Our preview performances are over, but the chapter summaries are not! Read on to find out how Elli’s memoir concludes, or go out and read the book for yourself!
Though life in the new labor camp is made somewhat gentler by better food and warmer clothing, Elli’s condition is still far from ideal, and they are often forced to work in inhumane conditions, including working in subzero temperatures without their coats.
Fearful of the cold, Elli and several other inmates hide, but are soon found by one of the S.S. men–nicknamed the Goat for his uneven gait and buckteeth. Though the Goat has been kind to Elli in the past, he shows no such gentleness now. Their punishment is to stand out in the cold without food. Elli returns to her bunk, cold and starving.
As she watches the dawn break, she recalls a dream where she and her father are cloaked in shadows. A bird of gold flies through the darkness, flooding it with light. Elli’s father calls to her to look at the bird, but Elli is afraid to look at its frightening beauty. It circles her father until he turns into a statue, his eyes raised to the sky.
The dream comes back to Elli, and with a bitter certainty, she realizes that her father was dead. She would later find out that her father had died on the fifth day of Passover–the very night after her long punishment by the wall.
Elli and her mother are transferred to yet another labor camp, but they rejoice to find out that Bubi is still alive in a nearby camp! They arrange to meet him at the fence that divides the men’s labor camp from the women. As Bubi limps up to them, Elli find that her brother is a specter of the boy he used to be.
A few days later, Bubi finds Elli and her mother. The inner guards have abandoned their posts. Elli hopefully speaks of walking through Germany to find their lost relatives; Aunt Serena, Aunt Celia, and her cousins. Bubi gently tells her that they are the only ones left, and that the gas chambers were not just a nightmare, but a brutish fact.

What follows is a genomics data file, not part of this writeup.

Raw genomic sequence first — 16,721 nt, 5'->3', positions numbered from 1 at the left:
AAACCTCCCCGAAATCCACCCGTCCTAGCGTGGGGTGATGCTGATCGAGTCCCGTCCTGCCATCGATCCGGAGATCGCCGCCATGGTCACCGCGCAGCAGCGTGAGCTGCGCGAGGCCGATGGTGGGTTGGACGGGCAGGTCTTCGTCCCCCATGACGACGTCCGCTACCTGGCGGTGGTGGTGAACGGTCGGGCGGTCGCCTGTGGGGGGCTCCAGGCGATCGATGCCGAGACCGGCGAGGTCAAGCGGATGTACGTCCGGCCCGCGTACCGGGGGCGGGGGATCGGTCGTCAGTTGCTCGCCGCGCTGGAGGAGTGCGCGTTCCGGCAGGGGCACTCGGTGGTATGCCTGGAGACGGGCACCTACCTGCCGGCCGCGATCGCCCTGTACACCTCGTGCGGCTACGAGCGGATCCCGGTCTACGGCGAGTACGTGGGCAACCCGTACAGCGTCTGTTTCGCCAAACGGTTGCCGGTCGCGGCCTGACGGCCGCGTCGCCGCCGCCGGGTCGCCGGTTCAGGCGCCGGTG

Soon, the prisoners are ushered into box cars. No one knows where they are going, but rumors of an American liberation thrill through the camps. They are transported without food for days until the train comes to an unexpected stop. They can see white trucks with red crosses just beyond the windows.
Red Cross members hand soup through the bars of the train into the grateful hands of those inside, but it is a cruel trick by the Germans. Machine gun fire rips through the side of the train, into the very people reaching for the soup. Bubi is hit in the head and while Elli instantly mourns her brother, Elli’s mother tries to staunch the blood.
The German attack is halted when American planes shoot at the train. They huddle underneath the train with a few other survivors.
When the attack is over, they are forced back onto the train. Elli is surprised and thankful to find that Bubi is still alive, but many other inmates are not as lucky, and more die on the train ride. At last, the trains are stopped as American soldiers free the inmates.
A German civilian woman from a nearby village wonders that Elli managed to survive at her age. Confused, Elli asks “How old do you think I am?”
The German woman guesses she is sixty, and is horrified that Elli is just 14 years old.
Elli and her family are finally liberated, but they feel far from it. Only thirty-six people out of five hundred who were sent to the camps have returned to her hometown. They return home to the news that Elli’s father is died two weeks before liberation. For Elli, her village is no longer her home.
Though Elli wants to go to Palestine, her mother and brother wish to go to the United States. After their harrowing experience, they have vowed to never be apart from each other, and so Elli reluctantly agrees to go to America.
As their boat sails into the harbor of New York, the immigrants launch into the anthems of their homeland. Elli’s mother tells her, “We shouldn’t be among the last ones to step ashore.”
Elli nods. “Let’s be among the first.”